Background: The emergency department (ED) plays a pivotal role in the care of patients with acute ischemic stroke, particularly when transferred to another facility for definitive treatment. Our objective was to identify potential factors that influence the timeliness of interfacility transfer for ED patients with an acute ischemic stroke.
Methods: We conducted semi-structured interviews with 39 staff at three EDs that routinely transfer acute ischemic stroke patients. A structured interview guide was developed and piloted prior to use. It included the following topics: staff roles, admission and transfer processes, communication, and facilitators/barriers to timely care. Interviews were recorded, transcribed, and analyzed using an iterative inductive-deductive approach to build a list of subthemes, and supporting quotes using prespecified themes: 1) resources, 2) processes and protocols, and 3) organizational behavior (e.g., communication and coordination).
Results: Timely care of acute stroke patients requires a highly coordinated effort within the ED and between facilities (Table). We found that existing ED-based protocols were viewed as facilitating timely tPA treatment but might ignore more severe, potential thrombectomy candidates. Lack of protocolized guidance on imaging (i.e., angiographic) selection and eligibility for treatment options creates uncertainty for emergency physicians forcing reliance on neurology consultation for decision-making. Further, enhanced coordination between organizations such as autoaccept policies and teleneurology services were seen as facilitators to timeliness of care and transfers.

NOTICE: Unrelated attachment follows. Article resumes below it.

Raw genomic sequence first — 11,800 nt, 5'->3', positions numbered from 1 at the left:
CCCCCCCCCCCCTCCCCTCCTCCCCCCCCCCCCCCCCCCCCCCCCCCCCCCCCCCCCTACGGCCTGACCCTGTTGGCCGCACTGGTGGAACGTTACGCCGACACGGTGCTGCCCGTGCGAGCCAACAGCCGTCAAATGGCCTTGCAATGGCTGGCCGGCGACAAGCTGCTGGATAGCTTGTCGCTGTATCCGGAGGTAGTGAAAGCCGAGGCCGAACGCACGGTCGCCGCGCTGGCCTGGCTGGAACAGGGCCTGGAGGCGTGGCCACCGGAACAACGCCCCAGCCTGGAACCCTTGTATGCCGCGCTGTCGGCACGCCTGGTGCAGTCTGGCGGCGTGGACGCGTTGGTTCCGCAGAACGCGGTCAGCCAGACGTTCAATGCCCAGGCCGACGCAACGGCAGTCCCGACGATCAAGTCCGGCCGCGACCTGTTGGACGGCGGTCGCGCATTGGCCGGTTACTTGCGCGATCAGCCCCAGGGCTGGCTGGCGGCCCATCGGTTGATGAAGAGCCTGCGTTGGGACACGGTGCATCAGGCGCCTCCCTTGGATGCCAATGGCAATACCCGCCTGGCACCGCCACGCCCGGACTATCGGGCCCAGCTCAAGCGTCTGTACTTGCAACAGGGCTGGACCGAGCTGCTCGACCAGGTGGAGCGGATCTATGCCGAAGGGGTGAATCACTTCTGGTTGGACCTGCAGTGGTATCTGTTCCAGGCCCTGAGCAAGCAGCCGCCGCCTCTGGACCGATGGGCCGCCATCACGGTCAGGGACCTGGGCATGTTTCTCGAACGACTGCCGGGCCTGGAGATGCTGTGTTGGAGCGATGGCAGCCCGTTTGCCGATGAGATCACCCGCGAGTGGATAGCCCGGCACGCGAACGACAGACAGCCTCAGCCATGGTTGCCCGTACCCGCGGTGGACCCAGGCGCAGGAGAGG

Conclusions: Lack of ED-based protocols to guide angiographic imaging in suspected stroke patients may hinder identification and treatment of acute large vessel ischemic strokes and may be a source of intervention. Further, enhancing organizational coordination is a novel direction to enhance timeliness of transfers.